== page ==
Private equity fund focuses on real estate projects that help build healthy communities
BOSTON, July 26, 2017 – The Massachusetts Housing Investment Corporation (MHIC) and the Conservation Law Foundation (CLF), co-founders of the Healthy Neighborhoods Equity Fund (HNEF), announced today the closing of HNEF I at $22.35 million.
HNEF is a private equity fund created to finance transformative, transit-oriented development projects in Boston and gateway cities in Massachusetts. Transit-oriented development (TOD) includes a mixture of housing, office, retail, and other amenities integrated into a walkable neighborhood and located within a quarter to a half-mile of public transportation.
Launched in 2015, HNEF invests in mixed-use, mixed-income real estate projects in neighborhoods that are in the early stages of transformational change. Projects must have strong potential to strengthen community and environmental health and promote regional equity while providing a reasonable rate of return for investors.
Funding for HNEF has come from a unique blend of public, major foundation and private sector funds. Among its institutional investors are: the Boston Foundation, the Northern Trust Company, the Robert Wood Johnson Foundation, The Kresge Foundation and Boston Medical Center. Significant funding was raised from Santander Bank, Citizens Bank, U.S. Bancorp Community Development Corporation, TD Bank, N.A., Brookline Bank, Cambridge Savings Bank, Eastern Bank, People’s United Bank, N.A. and Boston Private Bank. Individual impact investors have also participated in the Fund.
Santander Bank’s $5 million investment in HNEF I will assist in providing approximately 528 housing units, of which 140 are affordable, and 106,635 square feet of commercial space.
“By developing more affordable housing units with easy access to retail stores and public transportation, HNEF is creating innovative solutions and improving the quality of life for residents in cities throughout Massachusetts,” said Gwen Robinson, Director of Corporate Social Responsibility at Santander Bank. “HNEF shares our values of supporting the communities where we live and work and we are proud to play a role in contributing to the positive transformation of neighborhoods across the Commonwealth.”
Since its inception, HNEF has closed five investments to finance projects in Boston (2), Chelsea, Braintree, and Beverly, for a total investment of $14.2 million. HNEF will soon close on another Boston project, bringing total investments to $17.7 million.
Commenting on the Fund closing, MHIC President and CEO Joe Flatley said, “This successful fund is a testament to the strong need for innovative financing for TOD projects, and the critical role that private equity, alongside public policy and public funding, can play in making these projects come to fruition.”
Creation of HNEF as a new tool for financing TOD projects was influenced by studies showing that safe and walkable neighborhoods with quality housing, transportation, healthy food choices, green space and recreation have major, positive impacts on residents’ health. In Massachusetts, health outcomes – including life expectancy – vary sharply by neighborhood. Life expectancy differs by as many as 33 years between census tracts in Boston located only two miles apart on either side of the Longwood Medical Area and Boston Medical Center. HNEF is using this type of information to select neighborhoods and projects for investment.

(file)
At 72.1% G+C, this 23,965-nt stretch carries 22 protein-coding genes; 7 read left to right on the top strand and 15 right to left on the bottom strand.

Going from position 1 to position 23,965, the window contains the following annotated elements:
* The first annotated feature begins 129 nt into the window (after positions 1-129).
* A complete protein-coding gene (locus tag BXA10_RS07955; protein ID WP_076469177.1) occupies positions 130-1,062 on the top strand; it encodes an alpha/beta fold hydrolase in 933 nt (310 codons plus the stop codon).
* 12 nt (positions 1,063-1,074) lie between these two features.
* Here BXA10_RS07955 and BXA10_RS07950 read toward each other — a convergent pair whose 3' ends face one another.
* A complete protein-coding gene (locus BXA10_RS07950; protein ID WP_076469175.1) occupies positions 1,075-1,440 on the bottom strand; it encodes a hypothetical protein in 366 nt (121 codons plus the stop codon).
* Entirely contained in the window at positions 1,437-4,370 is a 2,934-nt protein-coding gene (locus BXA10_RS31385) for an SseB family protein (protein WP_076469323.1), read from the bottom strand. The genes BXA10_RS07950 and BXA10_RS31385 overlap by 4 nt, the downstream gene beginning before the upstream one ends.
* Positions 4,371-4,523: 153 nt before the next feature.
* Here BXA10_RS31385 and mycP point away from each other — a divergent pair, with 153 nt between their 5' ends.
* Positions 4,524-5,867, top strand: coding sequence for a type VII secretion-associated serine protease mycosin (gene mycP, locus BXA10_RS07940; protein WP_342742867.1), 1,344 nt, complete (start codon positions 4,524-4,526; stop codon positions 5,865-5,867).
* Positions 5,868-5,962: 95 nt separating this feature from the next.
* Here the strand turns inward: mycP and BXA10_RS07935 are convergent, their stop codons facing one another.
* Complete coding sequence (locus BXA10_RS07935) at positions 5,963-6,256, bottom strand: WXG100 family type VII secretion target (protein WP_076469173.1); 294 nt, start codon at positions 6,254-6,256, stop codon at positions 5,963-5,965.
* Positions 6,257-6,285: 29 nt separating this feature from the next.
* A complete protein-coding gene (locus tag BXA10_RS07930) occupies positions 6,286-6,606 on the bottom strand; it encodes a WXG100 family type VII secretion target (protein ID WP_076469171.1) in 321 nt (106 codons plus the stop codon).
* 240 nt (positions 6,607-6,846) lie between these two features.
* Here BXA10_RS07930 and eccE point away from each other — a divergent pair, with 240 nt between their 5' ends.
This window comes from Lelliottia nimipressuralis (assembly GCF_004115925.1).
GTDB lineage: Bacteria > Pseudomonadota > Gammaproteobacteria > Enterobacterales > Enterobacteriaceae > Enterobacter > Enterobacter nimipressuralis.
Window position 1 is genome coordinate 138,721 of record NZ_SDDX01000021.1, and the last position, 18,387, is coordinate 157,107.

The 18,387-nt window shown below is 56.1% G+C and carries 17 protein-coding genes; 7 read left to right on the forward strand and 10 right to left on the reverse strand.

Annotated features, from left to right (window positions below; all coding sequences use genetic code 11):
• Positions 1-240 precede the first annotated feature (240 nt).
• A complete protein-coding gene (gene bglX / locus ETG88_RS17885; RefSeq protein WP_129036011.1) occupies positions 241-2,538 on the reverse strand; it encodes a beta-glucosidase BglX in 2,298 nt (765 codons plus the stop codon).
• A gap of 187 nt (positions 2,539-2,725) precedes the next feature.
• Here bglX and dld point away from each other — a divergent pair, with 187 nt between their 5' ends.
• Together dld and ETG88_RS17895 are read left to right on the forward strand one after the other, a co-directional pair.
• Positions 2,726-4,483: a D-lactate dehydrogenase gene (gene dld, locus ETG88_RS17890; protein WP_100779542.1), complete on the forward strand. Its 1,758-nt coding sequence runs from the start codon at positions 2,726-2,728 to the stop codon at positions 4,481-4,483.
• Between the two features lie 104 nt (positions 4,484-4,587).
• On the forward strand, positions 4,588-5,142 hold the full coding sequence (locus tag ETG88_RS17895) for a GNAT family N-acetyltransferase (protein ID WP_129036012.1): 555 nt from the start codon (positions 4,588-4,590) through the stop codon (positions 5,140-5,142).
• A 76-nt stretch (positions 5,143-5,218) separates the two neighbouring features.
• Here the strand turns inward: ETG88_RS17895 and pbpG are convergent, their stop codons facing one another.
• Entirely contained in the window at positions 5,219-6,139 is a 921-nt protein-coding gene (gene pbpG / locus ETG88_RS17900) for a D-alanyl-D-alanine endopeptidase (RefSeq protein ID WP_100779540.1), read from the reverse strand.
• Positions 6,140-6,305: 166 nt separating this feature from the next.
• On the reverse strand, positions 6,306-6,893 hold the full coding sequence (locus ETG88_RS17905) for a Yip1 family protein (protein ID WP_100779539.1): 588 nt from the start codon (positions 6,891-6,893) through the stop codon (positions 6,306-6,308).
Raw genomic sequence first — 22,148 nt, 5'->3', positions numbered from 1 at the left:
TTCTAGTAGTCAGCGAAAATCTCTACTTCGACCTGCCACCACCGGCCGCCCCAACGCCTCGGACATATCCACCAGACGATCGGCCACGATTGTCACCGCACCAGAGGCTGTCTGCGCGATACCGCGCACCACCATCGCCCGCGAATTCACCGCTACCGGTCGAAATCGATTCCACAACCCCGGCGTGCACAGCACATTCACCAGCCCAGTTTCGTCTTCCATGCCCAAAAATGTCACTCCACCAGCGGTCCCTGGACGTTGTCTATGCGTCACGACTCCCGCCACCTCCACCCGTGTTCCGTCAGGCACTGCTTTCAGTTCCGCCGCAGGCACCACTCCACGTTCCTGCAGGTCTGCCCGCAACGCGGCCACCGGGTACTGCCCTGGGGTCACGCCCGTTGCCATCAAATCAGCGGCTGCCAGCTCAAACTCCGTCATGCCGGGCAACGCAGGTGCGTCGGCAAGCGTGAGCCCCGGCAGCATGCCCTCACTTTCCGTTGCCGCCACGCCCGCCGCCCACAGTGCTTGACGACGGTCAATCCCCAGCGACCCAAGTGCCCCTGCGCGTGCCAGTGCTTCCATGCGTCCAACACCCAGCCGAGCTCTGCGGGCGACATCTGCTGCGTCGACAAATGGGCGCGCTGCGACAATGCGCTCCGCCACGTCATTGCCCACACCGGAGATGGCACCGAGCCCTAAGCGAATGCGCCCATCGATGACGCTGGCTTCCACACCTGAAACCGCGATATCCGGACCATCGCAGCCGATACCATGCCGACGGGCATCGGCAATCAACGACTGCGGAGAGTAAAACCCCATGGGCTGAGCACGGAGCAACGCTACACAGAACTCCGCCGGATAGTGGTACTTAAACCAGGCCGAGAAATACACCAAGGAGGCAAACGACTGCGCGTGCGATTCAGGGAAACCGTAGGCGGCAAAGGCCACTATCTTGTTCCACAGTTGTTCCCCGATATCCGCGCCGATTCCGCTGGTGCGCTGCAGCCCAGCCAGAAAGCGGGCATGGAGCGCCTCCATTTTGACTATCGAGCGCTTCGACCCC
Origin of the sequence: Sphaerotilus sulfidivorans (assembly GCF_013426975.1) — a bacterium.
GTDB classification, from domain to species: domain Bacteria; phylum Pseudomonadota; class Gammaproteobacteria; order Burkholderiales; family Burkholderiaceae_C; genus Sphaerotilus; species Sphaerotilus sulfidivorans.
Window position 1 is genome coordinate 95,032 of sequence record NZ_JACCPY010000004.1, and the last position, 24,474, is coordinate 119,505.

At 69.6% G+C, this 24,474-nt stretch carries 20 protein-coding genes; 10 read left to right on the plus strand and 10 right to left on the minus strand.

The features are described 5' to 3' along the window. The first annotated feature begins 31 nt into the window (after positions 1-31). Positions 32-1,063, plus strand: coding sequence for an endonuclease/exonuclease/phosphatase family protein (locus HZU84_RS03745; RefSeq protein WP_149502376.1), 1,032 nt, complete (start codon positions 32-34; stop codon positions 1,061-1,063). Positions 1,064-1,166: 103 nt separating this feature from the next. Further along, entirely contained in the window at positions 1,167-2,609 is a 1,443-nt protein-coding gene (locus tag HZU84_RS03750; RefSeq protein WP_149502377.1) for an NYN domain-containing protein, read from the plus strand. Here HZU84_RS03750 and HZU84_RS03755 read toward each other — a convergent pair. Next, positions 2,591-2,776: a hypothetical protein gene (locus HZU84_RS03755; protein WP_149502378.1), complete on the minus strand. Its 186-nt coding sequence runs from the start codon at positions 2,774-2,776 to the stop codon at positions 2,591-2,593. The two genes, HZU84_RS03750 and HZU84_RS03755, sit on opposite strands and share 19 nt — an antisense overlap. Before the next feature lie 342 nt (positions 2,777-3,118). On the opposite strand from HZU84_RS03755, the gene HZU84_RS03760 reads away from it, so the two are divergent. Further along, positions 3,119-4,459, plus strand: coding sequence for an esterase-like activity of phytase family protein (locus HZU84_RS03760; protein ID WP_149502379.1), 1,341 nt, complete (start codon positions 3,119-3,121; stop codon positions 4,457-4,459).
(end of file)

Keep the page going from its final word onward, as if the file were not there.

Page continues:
CLF President Bradley Campbell said, “Community health is vitally dependent on neighborhood design and smart investment, which is why CLF is proud to partner with MHIC on projects researched and designed to promote affordability, mobility, and better health outcomes.”
One of HNEF’s investors, the Robert Wood Johnson Foundation (RWJF), provided a $500,000 research grant to CLF to facilitate understanding of the impact of Fund investments. This longitudinal research study will track connections between the built environment and health outcomes before and after investments are made in targeted Massachusetts communities. The study team includes community partners and residents who are working side by side with academic researchers to better understand how changes in neighborhood conditions impact health and well-being.
“As the nation’s largest health foundation, we are excited to be working alongside finance and community development partners on health-promoting real estate investments,” said Donald Schwarz, MD, MPH, MBA, Vice President, Program, at Robert Wood Johnson Foundation. “By including a consideration of health impacts – such as walkability, safety, and access to healthy food and economic opportunity – in investment decisions, we hope to see meaningful health improvements in these communities over time.”
Kate Walsh, President and CEO of BMC, said, “BMC’s investment in the Healthy Neighborhoods Equity Fund fits perfectly with our mission to help our patients and their families live healthy, happy lives. At BMC, we see the direct link between stable housing and the health of our patients every day, and we commend the Massachusetts Housing Investment Corporation and the Conservation Law Foundation for taking this important step for our communities.”
Mr. Schwartz at RWJF added, “We applaud Boston Medical Center’s decision to invest in the Fund as we believe hospitals and health systems have an opportunity to provide leadership in these new strategies to improve health in our nation’s cities and communities.”
For more information about HNEF, see www.HNEFund.org.